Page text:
Discovering Art

I grew up not knowing much about art. At least not in the terms that convey its real meaning. Art was a drawing/ painting class at school and anything related to music, performances, or literature was mere entertainment: all fun and games reserved for free time. The puppet festivals and theater extravaganzas that I grew up attending were just for children’s amusement. My mother’s sewing, knitting or embroidery skills were just part of being a good home maker; music, writing, and performing were just things people did if they couldn’t perform well enough at school to become doctors or engineers. There was no such thing as art: everything served a purpose. Under such functional view of things the idea of art is a frivolity and so, despite my interest in several artsy activities I had also come to believe that performing and creating were talents one was born with. It was obvious from my performance in the Art class — yes, there was an exam for ‘Art’ and you were marked on how beautifully could draw and paint — that I possessed no such talents.

In the years to come I would fall in love with literature, theater, and photography without realizing that these were also art forms and that there was a reason I was repeatedly drawn to them. The enjoyment of these mediums turned into a fascination as I grew older. I got a few chances to perform at school events in various activities and sports events but that came to an end once I graduated high school. The university I attended offered no opportunities for extra curricular activities especially none for women. We were expected to give our full attention to the study programme if we wanted to be successful graduates with decent job prospects. It was during this time that my interest in photography took off. I did not own anything except a simple point and shoot film camera and I would browse the internet all night long for photoshop tutorials and learn about photography. It wasn’t until I was in my mid twenties when I got my first DSLR that I taught myself photography. When I got to a point where I could make some money off of it and grow as a photographer, I was told that it need to stop because photography was not a profession suitable for honorable women (what is that and who decides who’s honorable or not is a topic for another time).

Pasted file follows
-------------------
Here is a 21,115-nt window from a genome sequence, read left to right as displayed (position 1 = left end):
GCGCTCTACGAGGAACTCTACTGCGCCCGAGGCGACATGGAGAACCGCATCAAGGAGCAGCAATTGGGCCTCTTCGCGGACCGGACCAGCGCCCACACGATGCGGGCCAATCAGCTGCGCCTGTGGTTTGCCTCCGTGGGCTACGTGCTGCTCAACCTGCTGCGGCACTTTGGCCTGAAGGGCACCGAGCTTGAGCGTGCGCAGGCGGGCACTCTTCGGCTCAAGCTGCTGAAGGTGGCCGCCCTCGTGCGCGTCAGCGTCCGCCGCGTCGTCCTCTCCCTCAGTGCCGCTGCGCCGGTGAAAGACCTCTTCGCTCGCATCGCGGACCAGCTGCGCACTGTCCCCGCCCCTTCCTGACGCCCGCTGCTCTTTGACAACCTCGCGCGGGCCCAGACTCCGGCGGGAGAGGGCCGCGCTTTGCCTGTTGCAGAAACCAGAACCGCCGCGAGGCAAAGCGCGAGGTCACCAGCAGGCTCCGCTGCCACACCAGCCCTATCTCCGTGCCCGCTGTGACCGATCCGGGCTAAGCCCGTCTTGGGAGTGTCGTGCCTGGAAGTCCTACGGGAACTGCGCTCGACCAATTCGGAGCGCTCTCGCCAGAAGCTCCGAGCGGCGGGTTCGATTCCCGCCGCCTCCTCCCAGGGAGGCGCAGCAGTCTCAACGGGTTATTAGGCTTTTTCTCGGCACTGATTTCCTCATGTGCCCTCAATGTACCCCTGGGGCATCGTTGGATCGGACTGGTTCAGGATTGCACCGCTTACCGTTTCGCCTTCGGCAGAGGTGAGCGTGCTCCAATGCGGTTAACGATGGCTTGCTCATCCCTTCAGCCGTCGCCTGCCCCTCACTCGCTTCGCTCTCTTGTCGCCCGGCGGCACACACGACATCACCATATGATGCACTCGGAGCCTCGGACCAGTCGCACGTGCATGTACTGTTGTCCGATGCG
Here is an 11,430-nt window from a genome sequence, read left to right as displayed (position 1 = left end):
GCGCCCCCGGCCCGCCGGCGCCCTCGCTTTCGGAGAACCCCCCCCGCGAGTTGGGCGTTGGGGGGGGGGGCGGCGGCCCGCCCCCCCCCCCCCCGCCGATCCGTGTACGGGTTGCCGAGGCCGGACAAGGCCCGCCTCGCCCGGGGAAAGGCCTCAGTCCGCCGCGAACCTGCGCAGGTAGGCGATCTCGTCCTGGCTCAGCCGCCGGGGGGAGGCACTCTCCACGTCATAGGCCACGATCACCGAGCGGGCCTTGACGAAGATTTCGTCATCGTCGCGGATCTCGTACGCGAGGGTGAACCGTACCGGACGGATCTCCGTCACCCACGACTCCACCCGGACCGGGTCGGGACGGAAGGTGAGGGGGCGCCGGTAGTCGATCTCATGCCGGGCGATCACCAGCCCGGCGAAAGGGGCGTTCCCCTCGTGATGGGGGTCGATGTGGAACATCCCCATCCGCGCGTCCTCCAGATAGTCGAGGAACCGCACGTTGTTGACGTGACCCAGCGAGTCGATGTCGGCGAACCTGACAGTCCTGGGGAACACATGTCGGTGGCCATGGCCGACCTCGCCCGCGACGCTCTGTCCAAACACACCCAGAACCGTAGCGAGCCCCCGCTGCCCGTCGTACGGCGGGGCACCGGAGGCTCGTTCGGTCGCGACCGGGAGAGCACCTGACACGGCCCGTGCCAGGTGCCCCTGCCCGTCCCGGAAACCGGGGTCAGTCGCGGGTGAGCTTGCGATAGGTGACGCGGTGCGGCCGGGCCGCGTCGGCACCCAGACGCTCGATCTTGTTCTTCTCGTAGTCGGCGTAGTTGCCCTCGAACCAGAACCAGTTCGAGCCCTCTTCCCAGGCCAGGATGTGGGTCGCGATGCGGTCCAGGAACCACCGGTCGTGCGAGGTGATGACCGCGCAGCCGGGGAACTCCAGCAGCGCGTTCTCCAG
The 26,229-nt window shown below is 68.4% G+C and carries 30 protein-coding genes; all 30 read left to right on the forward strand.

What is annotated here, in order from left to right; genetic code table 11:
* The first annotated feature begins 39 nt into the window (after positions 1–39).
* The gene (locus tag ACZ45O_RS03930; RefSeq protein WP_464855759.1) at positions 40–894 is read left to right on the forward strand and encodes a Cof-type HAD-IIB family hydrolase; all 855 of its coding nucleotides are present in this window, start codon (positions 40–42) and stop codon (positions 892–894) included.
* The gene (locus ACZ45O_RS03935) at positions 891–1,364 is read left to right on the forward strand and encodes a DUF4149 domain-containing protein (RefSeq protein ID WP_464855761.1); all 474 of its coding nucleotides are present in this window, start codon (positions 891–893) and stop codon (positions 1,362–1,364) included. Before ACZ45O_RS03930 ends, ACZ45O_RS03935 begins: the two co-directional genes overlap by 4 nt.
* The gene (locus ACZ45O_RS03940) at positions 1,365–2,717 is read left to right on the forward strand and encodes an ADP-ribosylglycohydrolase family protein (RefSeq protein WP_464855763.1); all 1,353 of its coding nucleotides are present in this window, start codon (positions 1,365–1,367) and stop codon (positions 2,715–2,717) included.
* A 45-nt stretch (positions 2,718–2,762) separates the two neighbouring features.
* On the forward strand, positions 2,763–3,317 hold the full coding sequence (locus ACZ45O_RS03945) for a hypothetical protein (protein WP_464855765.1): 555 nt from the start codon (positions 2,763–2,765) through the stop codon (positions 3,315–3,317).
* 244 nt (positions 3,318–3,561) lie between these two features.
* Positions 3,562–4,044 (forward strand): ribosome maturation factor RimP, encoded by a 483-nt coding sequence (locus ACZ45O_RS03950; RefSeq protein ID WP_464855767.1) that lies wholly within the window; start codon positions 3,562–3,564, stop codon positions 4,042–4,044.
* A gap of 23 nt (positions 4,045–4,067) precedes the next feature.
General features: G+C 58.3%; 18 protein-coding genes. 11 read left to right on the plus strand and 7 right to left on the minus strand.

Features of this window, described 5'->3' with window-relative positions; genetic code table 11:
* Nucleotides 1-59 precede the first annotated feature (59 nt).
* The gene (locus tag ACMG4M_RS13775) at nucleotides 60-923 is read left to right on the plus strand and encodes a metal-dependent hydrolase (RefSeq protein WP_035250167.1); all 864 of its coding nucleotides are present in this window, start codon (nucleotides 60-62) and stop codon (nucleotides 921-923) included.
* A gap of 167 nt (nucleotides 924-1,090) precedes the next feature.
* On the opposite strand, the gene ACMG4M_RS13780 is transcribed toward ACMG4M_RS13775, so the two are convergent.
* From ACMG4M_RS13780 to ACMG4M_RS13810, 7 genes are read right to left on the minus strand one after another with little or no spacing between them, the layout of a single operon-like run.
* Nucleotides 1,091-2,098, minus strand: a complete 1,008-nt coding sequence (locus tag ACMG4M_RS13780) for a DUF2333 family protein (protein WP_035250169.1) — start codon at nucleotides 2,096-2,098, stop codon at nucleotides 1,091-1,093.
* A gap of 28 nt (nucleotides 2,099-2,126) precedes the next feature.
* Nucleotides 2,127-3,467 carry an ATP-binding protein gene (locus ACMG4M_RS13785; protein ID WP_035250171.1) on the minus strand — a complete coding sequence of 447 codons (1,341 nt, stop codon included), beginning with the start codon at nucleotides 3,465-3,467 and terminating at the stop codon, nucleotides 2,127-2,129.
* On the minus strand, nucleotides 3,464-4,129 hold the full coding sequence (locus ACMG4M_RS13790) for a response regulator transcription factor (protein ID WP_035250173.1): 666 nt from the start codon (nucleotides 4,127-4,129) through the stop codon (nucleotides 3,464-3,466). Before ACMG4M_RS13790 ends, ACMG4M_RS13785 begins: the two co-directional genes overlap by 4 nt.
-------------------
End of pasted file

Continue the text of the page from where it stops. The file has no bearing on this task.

A Pakistani illustrator Shehzil Malik recently wrote something about her experience abroad and what influences her art that resonated with me:

I went for a masters on a Fulbright scholarship and those two years ended up changing my life. […] The experience of living independently, becoming friends with people from different cultures and having professors who were first and foremost kind, changed my ideas and my art. When I talk about women and the narrow confines we are kept in, it’s coming from experience. You never know what you are capable of until you’re given the opportunity. And you shouldn’t have to leave your country to discover your own capabilities or discover what it feels like to live on your own terms.

In the past few years that I have been traveling and living abroad, on my own terms, I have had the opportunity for self-discovery that has been as painful as it had been liberating. You notice your narrow confines when you are forced to give up valuable parts of yourself because they don’t fit into the mould of the woman society had created for us. You forget the feathers that were clipped convincing us that those were the parts we needed to get rid of. But once you find yourself in another civilization, you are forced to examine your own, James Baldwin noted after moving to Paris. And something similar happened to me. Even though I was aware fairly well of the confines I was spending my life in, it wasn’t until I moved abroad and was living completely by myself that I realized the scale of those confines: the painful fact that my being was only a set of reactions to the circumstances I grew up in. Once those circumstances were gone, I didn’t know who I was anymore. During this long period of rebirth, it was art that helped me find myself as I came to understand it as a potent means of communication, an expression of self, of various aspects of the human condition and pretty much the only thing that has the power to reach beyond our lived realities to connect us with ourselves and others.

It has taken me a literal lifetime at this point to understand what art is and to do away with utilitarian understanding of it that I was taught growing up. There is no shame in choosing to be an artist instead of a scientist. Musicians, painters, writers are not any less important than doctors, engineers and lawyers because while others may help us survive, artists are the ones who feed our souls.

Art invites us to take the journey beyond price, beyond costs into bearing witness to the world as it is and as it should be. Art invites us to know beauty and to solicit it from even the most tragic of circumstances. Art reminds us that we belong here. And if we serve, we last. My faith in art rivals my admiration for any other discourse. Its conversation with the public and among its various genres is critical to the understanding of what it means to care deeply and to be human completely. I believe.

Toni Morrison on Art

Note: The featured image I have used for this blogpost is also from Shehzil. Check out her awesome work at

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